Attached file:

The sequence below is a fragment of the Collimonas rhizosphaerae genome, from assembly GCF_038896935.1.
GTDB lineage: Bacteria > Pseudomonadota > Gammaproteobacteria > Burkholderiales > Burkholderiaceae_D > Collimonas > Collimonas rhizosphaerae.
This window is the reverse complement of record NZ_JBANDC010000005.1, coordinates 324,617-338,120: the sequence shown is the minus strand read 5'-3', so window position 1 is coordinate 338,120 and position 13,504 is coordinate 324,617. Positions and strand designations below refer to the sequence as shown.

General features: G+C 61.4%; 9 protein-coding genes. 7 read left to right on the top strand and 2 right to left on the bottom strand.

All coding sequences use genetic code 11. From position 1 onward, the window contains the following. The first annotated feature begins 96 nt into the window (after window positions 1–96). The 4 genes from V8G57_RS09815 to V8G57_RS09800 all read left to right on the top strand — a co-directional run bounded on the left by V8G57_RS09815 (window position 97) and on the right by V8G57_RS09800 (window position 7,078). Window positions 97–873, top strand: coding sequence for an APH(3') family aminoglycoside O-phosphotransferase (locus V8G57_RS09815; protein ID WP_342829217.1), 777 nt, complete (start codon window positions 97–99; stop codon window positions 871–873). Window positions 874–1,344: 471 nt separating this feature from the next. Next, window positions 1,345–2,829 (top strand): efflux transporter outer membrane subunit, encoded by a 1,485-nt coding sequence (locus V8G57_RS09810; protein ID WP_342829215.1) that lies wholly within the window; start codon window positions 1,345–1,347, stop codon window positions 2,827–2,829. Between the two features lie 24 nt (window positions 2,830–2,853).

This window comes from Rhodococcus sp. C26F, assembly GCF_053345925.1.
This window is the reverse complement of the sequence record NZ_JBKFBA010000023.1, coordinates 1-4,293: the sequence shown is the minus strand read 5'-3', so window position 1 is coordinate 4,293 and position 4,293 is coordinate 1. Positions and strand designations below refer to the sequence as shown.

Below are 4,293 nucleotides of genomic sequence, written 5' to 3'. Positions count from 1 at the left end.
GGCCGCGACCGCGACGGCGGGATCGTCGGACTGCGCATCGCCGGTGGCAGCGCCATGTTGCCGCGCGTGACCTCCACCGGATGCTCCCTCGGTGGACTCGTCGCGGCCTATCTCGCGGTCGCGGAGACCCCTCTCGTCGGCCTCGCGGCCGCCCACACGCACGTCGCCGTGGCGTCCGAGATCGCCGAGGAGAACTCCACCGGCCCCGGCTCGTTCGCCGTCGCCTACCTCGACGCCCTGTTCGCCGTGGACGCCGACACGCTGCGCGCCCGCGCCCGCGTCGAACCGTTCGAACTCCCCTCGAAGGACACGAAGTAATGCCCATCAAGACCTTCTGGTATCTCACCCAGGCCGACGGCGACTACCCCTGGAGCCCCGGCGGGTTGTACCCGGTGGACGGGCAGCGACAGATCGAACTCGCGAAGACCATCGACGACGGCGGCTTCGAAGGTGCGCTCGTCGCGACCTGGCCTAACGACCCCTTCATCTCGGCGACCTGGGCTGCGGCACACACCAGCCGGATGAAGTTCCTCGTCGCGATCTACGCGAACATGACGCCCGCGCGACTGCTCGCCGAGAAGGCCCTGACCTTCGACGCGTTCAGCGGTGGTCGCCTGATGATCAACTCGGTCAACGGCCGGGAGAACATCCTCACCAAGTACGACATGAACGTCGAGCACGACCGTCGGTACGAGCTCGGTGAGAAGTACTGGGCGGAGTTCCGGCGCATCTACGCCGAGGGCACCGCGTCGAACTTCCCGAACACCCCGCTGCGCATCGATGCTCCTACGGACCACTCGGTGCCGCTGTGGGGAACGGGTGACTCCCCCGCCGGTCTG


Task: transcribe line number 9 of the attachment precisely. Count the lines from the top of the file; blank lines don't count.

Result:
GGCCGCGACCGCGACGGCGGGATCGTCGGACTGCGCATCGCCGGTGGCAGCGCCATGTTGCCGCGCGTGACCTCCACCGGATGCTCCCTCGGTGGACTCGTCGCGGCCTATCTCGCGGTCGCGGAGACCCCTCTCGTCGGCCTCGCGGCCGCCCACACGCACGTCGCCGTGGCGTCCGAGATCGCCGAGGAGAACTCCACCGGCCCCGGCTCGTTCGCCGTCGCCTACCTCGACGCCCTGTTCGCCGTGGACGCCGACACGCTGCGCGCCCGCGCCCGCGTCGAACCGTTCGAACTCCCCTCGAAGGACACGAAGTAATGCCCATCAAGACCTTCTGGTATCTCACCCAGGCCGACGGCGACTACCCCTGGAGCCCCGGCGGGTTGTACCCGGTGGACGGGCAGCGACAGATCGAACTCGCGAAGACCATCGACGACGGCGGCTTCGAAGGTGCGCTCGTCGCGACCTGGCCTAACGACCCCTTCATCTCGGCGACCTGGGCTGCGGCACACACCAGCCGGATGAAGTTCCTCGTCGCGATCTACGCGAACATGACGCCCGCGCGACTGCTCGCCGAGAAGGCCCTGACCTTCGACGCGTTCAGCGGTGGTCGCCTGATGATCAACTCGGTCAACGGCCGGGAGAACATCCTCACCAAGTACGACATGAACGTCGAGCACGACCGTCGGTACGAGCTCGGTGAGAAGTACTGGGCGGAGTTCCGGCGCATCTACGCCGAGGGCACCGCGTCGAACTTCCCGAACACCCCGCTGCGCATCGATGCTCCTACGGACCACTCGGTGCCGCTGTGGGGAACGGGTGACTCCCCCGCCGGTCTG